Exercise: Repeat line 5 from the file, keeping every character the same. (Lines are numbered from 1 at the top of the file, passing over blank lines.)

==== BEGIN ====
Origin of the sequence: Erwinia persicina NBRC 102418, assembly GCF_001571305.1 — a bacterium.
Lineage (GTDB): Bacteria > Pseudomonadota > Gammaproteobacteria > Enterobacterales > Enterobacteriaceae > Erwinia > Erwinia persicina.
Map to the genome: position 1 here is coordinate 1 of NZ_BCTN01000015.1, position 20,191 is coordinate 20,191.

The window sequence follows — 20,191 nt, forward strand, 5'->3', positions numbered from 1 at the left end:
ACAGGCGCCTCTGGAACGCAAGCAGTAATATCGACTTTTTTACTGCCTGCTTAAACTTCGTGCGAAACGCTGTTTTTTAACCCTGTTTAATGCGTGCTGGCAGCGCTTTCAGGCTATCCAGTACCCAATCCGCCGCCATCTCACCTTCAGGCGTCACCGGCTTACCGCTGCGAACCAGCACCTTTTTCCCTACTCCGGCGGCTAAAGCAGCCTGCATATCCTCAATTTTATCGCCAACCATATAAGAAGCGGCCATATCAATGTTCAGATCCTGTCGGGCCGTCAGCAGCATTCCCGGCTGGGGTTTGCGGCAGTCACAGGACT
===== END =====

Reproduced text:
ACAGGCGCCTCTGGAACGCAAGCAGTAATATCGACTTTTTTACTGCCTGCTTAAACTTCGTGCGAAACGCTGTTTTTTAACCCTGTTTAATGCGTGCTGGCAGCGCTTTCAGGCTATCCAGTACCCAATCCGCCGCCATCTCACCTTCAGGCGTCACCGGCTTACCGCTGCGAACCAGCACCTTTTTCCCTACTCCGGCGGCTAAAGCAGCCTGCATATCCTCAATTTTATCGCCAACCATATAAGAAGCGGCCATATCAATGTTCAGATCCTGTCGGGCCGTCAGCAGCATTCCCGGCTGGGGTTTGCGGCAGTCACAGGACT